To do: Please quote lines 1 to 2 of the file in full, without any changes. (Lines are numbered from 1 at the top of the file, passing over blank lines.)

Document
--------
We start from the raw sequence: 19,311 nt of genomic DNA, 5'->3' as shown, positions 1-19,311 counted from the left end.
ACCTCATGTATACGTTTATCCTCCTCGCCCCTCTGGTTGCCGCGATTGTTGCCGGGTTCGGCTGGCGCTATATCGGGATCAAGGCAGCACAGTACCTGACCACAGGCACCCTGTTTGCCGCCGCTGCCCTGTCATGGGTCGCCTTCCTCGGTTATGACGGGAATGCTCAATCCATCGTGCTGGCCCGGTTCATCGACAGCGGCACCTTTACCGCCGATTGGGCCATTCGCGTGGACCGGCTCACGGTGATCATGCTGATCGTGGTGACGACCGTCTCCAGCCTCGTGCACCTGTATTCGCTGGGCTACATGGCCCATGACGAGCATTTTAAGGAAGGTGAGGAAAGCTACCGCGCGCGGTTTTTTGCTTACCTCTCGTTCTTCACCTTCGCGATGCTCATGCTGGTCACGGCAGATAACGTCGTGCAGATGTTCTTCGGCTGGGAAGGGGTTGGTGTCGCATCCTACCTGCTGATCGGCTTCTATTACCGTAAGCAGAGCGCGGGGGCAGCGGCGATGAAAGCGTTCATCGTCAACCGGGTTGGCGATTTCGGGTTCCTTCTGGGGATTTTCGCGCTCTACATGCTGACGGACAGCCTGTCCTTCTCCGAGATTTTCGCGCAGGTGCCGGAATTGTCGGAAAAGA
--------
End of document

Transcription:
We start from the raw sequence: 19,311 nt of genomic DNA, 5'->3' as shown, positions 1-19,311 counted from the left end.
ACCTCATGTATACGTTTATCCTCCTCGCCCCTCTGGTTGCCGCGATTGTTGCCGGGTTCGGCTGGCGCTATATCGGGATCAAGGCAGCACAGTACCTGACCACAGGCACCCTGTTTGCCGCCGCTGCCCTGTCATGGGTCGCCTTCCTCGGTTATGACGGGAATGCTCAATCCATCGTGCTGGCCCGGTTCATCGACAGCGGCACCTTTACCGCCGATTGGGCCATTCGCGTGGACCGGCTCACGGTGATCATGCTGATCGTGGTGACGACCGTCTCCAGCCTCGTGCACCTGTATTCGCTGGGCTACATGGCCCATGACGAGCATTTTAAGGAAGGTGAGGAAAGCTACCGCGCGCGGTTTTTTGCTTACCTCTCGTTCTTCACCTTCGCGATGCTCATGCTGGTCACGGCAGATAACGTCGTGCAGATGTTCTTCGGCTGGGAAGGGGTTGGTGTCGCATCCTACCTGCTGATCGGCTTCTATTACCGTAAGCAGAGCGCGGGGGCAGCGGCGATGAAAGCGTTCATCGTCAACCGGGTTGGCGATTTCGGGTTCCTTCTGGGGATTTTCGCGCTCTACATGCTGACGGACAGCCTGTCCTTCTCCGAGATTTTCGCGCAGGTGCCGGAATTGTCGGAAAAGA